When piglets are weaned from milk to solid food, their intestinal flora change, with a steep rise in the numbers of potentially harmful streptococci.
This finding has come out of research done by Odette Pérez Gutiérrez, who developed a micro-array called the PIT (pig intestinal tract) chip with which she can quickly scan six hundred different types of bacteria on a glass slide in the lab. The chip makes it possible to analyse the composition of the bacteria over time, from three days before weaning until fifteen days after it. Pérez Gutiérrez saw significant changes, with a big decrease in healthy Lactobacillus bacteria in favour of the potentially unhealthy streptococci.
The research is part of the EU project Feed for Pig Health, in which researchers are looking for alternatives to antibiotic use in pig farming. Recently weaned piglets frequently fall sick and are given preventive doses of antibiotics in their feed. This is no longer allowed, however. For this reason, research is now going on into feed additives such as organic acids and oils which have a beneficial effect on the balance of the gut flora. The research shows that certain lactobacillus species stimulate the immune system and with it the piglets' resistance to disease.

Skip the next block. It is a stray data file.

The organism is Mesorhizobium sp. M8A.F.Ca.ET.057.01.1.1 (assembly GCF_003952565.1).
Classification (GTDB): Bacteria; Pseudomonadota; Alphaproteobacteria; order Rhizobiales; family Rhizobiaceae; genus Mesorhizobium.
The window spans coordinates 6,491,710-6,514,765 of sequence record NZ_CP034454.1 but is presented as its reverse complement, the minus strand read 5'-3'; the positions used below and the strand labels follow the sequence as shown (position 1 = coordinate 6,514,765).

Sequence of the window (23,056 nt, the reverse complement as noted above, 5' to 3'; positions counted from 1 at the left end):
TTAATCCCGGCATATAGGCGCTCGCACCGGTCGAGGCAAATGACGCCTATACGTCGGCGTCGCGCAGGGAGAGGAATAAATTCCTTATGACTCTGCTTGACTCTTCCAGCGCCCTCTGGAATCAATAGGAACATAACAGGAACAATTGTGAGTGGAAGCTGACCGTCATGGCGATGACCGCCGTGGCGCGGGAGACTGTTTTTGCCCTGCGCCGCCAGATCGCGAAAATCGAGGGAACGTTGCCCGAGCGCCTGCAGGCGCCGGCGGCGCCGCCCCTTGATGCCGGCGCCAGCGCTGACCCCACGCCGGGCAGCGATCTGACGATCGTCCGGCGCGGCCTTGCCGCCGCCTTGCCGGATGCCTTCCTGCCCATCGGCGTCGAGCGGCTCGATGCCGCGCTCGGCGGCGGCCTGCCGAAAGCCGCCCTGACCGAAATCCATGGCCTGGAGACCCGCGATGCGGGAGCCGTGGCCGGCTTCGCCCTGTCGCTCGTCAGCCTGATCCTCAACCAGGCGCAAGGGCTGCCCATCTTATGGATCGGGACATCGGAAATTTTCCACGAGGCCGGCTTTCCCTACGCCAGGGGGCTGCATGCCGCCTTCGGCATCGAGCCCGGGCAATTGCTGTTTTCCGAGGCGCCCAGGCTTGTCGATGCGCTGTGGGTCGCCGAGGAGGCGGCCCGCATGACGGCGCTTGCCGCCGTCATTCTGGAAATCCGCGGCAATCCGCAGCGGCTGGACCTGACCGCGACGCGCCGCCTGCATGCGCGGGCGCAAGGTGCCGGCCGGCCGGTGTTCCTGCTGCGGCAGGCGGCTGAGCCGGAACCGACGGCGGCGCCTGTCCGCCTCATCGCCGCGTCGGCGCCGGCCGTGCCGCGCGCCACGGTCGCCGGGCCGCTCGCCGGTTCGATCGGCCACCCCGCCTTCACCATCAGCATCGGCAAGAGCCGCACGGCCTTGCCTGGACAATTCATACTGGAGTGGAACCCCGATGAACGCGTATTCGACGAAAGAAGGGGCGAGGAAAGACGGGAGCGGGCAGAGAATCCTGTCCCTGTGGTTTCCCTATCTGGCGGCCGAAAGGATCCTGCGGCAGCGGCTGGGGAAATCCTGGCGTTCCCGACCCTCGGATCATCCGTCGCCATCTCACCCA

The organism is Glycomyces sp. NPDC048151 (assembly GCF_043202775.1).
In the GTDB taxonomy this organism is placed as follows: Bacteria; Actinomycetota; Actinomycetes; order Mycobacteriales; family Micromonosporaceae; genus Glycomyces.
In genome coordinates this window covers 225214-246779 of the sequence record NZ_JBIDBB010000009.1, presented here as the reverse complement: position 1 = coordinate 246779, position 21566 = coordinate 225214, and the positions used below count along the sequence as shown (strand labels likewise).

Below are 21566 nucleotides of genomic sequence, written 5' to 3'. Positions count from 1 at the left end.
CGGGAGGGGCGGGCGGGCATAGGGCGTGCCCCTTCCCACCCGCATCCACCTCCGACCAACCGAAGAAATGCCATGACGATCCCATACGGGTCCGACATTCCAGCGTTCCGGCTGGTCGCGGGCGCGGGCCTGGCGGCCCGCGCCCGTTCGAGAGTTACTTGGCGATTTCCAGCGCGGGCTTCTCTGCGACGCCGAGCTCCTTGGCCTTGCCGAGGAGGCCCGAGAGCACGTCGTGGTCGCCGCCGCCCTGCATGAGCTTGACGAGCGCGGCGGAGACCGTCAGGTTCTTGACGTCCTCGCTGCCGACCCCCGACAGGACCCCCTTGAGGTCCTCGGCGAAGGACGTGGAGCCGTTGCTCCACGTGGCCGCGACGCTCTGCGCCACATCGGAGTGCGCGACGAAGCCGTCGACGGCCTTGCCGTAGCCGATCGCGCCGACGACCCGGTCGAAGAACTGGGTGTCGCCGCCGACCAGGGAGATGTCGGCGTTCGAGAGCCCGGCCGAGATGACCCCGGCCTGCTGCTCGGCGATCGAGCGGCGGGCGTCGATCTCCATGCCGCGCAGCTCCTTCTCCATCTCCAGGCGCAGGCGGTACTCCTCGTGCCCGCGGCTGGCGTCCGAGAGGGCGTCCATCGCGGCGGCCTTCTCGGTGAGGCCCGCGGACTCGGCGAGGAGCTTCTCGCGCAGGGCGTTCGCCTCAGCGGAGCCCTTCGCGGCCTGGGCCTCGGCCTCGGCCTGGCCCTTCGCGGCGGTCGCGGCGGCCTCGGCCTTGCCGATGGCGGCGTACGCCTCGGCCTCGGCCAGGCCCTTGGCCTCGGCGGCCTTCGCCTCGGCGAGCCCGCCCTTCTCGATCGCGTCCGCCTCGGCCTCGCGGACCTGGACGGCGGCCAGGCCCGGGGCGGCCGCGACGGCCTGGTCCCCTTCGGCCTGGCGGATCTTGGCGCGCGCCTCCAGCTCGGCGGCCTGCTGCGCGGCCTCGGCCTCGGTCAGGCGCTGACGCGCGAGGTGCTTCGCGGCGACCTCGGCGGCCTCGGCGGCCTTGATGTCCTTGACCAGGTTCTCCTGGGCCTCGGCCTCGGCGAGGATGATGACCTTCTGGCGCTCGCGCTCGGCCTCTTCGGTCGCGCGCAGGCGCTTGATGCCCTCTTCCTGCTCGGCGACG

Researchers can use the PIT chip developed by Pérez Gutiérrez to assess the impact of feed additives on the gut flora. There are forty to fifty candidates, including garlic oil and an oregano extract, explains her colleague Wilbert Pellikaan of the Animal Nutrition chair group. The impact of these additives is now being screened with the chip and Pellikaan then wants to test them on animals. 'We test the end products of the bacteria, while Microbiology checks what the gut bacteria are doing in the gut and how you can influence the numbers of bacteria.'
Pérez Gutiérrez was awarded her PhD last week by microbiologists Willem de Vos and Hauke Smidt, and professor of Animal Nutrition Martin Verstegen.